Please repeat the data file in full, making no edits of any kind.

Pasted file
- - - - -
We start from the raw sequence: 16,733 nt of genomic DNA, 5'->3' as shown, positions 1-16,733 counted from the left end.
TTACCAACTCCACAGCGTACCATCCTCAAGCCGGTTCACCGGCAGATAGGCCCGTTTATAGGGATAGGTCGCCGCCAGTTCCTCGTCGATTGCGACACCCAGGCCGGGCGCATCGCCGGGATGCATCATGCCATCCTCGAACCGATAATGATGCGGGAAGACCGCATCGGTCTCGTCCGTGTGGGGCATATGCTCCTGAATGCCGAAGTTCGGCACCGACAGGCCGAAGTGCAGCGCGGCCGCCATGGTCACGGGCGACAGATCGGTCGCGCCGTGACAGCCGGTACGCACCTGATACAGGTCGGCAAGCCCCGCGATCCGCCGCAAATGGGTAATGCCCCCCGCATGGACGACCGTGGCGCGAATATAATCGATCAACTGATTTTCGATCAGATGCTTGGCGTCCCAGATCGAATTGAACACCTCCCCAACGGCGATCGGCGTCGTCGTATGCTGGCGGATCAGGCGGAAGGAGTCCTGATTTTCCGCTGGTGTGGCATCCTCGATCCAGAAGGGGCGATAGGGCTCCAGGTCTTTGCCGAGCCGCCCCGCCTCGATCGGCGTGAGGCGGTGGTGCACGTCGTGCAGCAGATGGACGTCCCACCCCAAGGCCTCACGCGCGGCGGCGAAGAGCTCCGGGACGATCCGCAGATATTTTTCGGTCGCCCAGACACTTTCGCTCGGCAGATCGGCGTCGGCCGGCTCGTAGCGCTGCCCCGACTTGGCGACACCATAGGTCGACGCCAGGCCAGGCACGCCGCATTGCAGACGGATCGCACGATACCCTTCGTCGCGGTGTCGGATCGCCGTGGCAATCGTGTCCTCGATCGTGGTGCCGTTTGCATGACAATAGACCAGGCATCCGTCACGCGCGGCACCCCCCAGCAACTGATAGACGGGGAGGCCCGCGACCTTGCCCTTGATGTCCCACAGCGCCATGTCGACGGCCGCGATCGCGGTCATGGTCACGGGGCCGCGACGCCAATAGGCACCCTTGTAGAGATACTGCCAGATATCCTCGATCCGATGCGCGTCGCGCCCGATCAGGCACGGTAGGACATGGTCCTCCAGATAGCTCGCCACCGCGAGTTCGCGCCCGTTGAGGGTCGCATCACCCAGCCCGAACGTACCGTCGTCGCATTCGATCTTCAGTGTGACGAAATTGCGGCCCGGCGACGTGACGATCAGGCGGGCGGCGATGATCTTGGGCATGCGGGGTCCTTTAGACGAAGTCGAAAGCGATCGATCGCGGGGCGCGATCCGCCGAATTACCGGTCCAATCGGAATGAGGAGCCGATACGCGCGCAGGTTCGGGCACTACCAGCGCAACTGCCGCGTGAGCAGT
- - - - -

We start from the raw sequence: 16,733 nt of genomic DNA, 5'->3' as shown, positions 1-16,733 counted from the left end.
TTACCAACTCCACAGCGTACCATCCTCAAGCCGGTTCACCGGCAGATAGGCCCGTTTATAGGGATAGGTCGCCGCCAGTTCCTCGTCGATTGCGACACCCAGGCCGGGCGCATCGCCGGGATGCATCATGCCATCCTCGAACCGATAATGATGCGGGAAGACCGCATCGGTCTCGTCCGTGTGGGGCATATGCTCCTGAATGCCGAAGTTCGGCACCGACAGGCCGAAGTGCAGCGCGGCCGCCATGGTCACGGGCGACAGATCGGTCGCGCCGTGACAGCCGGTACGCACCTGATACAGGTCGGCAAGCCCCGCGATCCGCCGCAAATGGGTAATGCCCCCCGCATGGACGACCGTGGCGCGAATATAATCGATCAACTGATTTTCGATCAGATGCTTGGCGTCCCAGATCGAATTGAACACCTCCCCAACGGCGATCGGCGTCGTCGTATGCTGGCGGATCAGGCGGAAGGAGTCCTGATTTTCCGCTGGTGTGGCATCCTCGATCCAGAAGGGGCGATAGGGCTCCAGGTCTTTGCCGAGCCGCCCCGCCTCGATCGGCGTGAGGCGGTGGTGCACGTCGTGCAGCAGATGGACGTCCCACCCCAAGGCCTCACGCGCGGCGGCGAAGAGCTCCGGGACGATCCGCAGATATTTTTCGGTCGCCCAGACACTTTCGCTCGGCAGATCGGCGTCGGCCGGCTCGTAGCGCTGCCCCGACTTGGCGACACCATAGGTCGACGCCAGGCCAGGCACGCCGCATTGCAGACGGATCGCACGATACCCTTCGTCGCGGTGTCGGATCGCCGTGGCAATCGTGTCCTCGATCGTGGTGCCGTTTGCATGACAATAGACCAGGCATCCGTCACGCGCGGCACCCCCCAGCAACTGATAGACGGGGAGGCCCGCGACCTTGCCCTTGATGTCCCACAGCGCCATGTCGACGGCCGCGATCGCGGTCATGGTCACGGGGCCGCGACGCCAATAGGCACCCTTGTAGAGATACTGCCAGATATCCTCGATCCGATGCGCGTCGCGCCCGATCAGGCACGGTAGGACATGGTCCTCCAGATAGCTCGCCACCGCGAGTTCGCGCCCGTTGAGGGTCGCATCACCCAGCCCGAACGTACCGTCGTCGCATTCGATCTTCAGTGTGACGAAATTGCGGCCCGGCGACGTGACGATCAGGCGGGCGGCGATGATCTTGGGCATGCGGGGTCCTTTAGACGAAGTCGAAAGCGATCGATCGCGGGGCGCGATCCGCCGAATTACCGGTCCAATCGGAATGAGGAGCCGATACGCGCGCAGGTTCGGGCACTACCAGCGCAACTGCCGCGTGAGCAGT